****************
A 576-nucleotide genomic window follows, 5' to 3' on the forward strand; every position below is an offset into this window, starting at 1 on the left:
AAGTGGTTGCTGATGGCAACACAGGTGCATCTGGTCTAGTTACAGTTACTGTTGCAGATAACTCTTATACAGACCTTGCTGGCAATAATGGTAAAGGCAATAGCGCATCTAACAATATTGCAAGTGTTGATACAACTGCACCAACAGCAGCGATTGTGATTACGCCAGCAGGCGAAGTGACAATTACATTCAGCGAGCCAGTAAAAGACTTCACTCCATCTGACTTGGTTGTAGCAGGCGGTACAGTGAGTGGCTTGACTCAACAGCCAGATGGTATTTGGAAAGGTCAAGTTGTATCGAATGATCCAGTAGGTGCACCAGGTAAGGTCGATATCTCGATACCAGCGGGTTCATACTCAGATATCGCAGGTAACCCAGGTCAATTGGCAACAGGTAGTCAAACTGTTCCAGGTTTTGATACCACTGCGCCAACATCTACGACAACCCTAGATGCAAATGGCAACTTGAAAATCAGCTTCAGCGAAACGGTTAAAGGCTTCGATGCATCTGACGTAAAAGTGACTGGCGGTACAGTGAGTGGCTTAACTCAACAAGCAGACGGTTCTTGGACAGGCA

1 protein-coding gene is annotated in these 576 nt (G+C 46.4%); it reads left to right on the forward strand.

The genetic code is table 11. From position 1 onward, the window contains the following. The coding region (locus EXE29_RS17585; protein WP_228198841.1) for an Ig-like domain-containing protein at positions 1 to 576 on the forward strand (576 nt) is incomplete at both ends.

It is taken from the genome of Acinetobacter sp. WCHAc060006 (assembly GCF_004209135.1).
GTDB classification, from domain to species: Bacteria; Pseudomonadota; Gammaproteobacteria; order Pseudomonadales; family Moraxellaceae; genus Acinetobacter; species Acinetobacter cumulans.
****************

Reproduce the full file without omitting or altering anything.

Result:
A 576-nucleotide genomic window follows, 5' to 3' on the forward strand; every position below is an offset into this window, starting at 1 on the left:
AAGTGGTTGCTGATGGCAACACAGGTGCATCTGGTCTAGTTACAGTTACTGTTGCAGATAACTCTTATACAGACCTTGCTGGCAATAATGGTAAAGGCAATAGCGCATCTAACAATATTGCAAGTGTTGATACAACTGCACCAACAGCAGCGATTGTGATTACGCCAGCAGGCGAAGTGACAATTACATTCAGCGAGCCAGTAAAAGACTTCACTCCATCTGACTTGGTTGTAGCAGGCGGTACAGTGAGTGGCTTGACTCAACAGCCAGATGGTATTTGGAAAGGTCAAGTTGTATCGAATGATCCAGTAGGTGCACCAGGTAAGGTCGATATCTCGATACCAGCGGGTTCATACTCAGATATCGCAGGTAACCCAGGTCAATTGGCAACAGGTAGTCAAACTGTTCCAGGTTTTGATACCACTGCGCCAACATCTACGACAACCCTAGATGCAAATGGCAACTTGAAAATCAGCTTCAGCGAAACGGTTAAAGGCTTCGATGCATCTGACGTAAAAGTGACTGGCGGTACAGTGAGTGGCTTAACTCAACAAGCAGACGGTTCTTGGACAGGCA

1 protein-coding gene is annotated in these 576 nt (G+C 46.4%); it reads left to right on the forward strand.

The genetic code is table 11. From position 1 onward, the window contains the following. The coding region (locus EXE29_RS17585; protein WP_228198841.1) for an Ig-like domain-containing protein at positions 1 to 576 on the forward strand (576 nt) is incomplete at both ends.

It is taken from the genome of Acinetobacter sp. WCHAc060006 (assembly GCF_004209135.1).
GTDB classification, from domain to species: Bacteria; Pseudomonadota; Gammaproteobacteria; order Pseudomonadales; family Moraxellaceae; genus Acinetobacter; species Acinetobacter cumulans.